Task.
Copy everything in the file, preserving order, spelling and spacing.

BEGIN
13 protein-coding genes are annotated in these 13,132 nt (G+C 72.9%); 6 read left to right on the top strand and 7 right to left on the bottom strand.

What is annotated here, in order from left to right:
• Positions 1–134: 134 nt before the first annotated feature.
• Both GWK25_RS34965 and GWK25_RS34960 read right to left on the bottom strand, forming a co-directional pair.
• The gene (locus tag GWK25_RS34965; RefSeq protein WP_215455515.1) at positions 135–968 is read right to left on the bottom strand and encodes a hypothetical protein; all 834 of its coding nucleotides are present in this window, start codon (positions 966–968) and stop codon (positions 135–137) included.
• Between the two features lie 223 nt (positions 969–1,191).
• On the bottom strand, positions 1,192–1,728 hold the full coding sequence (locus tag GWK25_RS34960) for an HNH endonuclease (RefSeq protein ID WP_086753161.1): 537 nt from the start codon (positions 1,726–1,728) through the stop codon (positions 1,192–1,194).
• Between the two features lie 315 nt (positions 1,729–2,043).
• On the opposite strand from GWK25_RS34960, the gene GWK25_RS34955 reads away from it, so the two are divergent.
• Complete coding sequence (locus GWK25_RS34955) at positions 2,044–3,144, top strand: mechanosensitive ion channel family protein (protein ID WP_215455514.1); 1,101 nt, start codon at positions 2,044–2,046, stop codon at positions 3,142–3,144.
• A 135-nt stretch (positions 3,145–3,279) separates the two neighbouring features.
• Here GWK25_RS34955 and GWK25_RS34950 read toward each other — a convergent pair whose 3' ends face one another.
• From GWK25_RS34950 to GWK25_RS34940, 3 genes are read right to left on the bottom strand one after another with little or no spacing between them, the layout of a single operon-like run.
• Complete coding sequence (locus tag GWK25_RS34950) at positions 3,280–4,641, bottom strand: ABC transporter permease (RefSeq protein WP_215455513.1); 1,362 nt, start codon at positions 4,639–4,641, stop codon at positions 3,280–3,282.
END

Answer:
13 protein-coding genes are annotated in these 13,132 nt (G+C 72.9%); 6 read left to right on the top strand and 7 right to left on the bottom strand.

What is annotated here, in order from left to right:
• Positions 1–134: 134 nt before the first annotated feature.
• Both GWK25_RS34965 and GWK25_RS34960 read right to left on the bottom strand, forming a co-directional pair.
• The gene (locus tag GWK25_RS34965; RefSeq protein WP_215455515.1) at positions 135–968 is read right to left on the bottom strand and encodes a hypothetical protein; all 834 of its coding nucleotides are present in this window, start codon (positions 966–968) and stop codon (positions 135–137) included.
• Between the two features lie 223 nt (positions 969–1,191).
• On the bottom strand, positions 1,192–1,728 hold the full coding sequence (locus tag GWK25_RS34960) for an HNH endonuclease (RefSeq protein ID WP_086753161.1): 537 nt from the start codon (positions 1,726–1,728) through the stop codon (positions 1,192–1,194).
• Between the two features lie 315 nt (positions 1,729–2,043).
• On the opposite strand from GWK25_RS34960, the gene GWK25_RS34955 reads away from it, so the two are divergent.
• Complete coding sequence (locus GWK25_RS34955) at positions 2,044–3,144, top strand: mechanosensitive ion channel family protein (protein ID WP_215455514.1); 1,101 nt, start codon at positions 2,044–2,046, stop codon at positions 3,142–3,144.
• A 135-nt stretch (positions 3,145–3,279) separates the two neighbouring features.
• Here GWK25_RS34955 and GWK25_RS34950 read toward each other — a convergent pair whose 3' ends face one another.
• From GWK25_RS34950 to GWK25_RS34940, 3 genes are read right to left on the bottom strand one after another with little or no spacing between them, the layout of a single operon-like run.
• Complete coding sequence (locus tag GWK25_RS34950) at positions 3,280–4,641, bottom strand: ABC transporter permease (RefSeq protein WP_215455513.1); 1,362 nt, start codon at positions 4,639–4,641, stop codon at positions 3,280–3,282.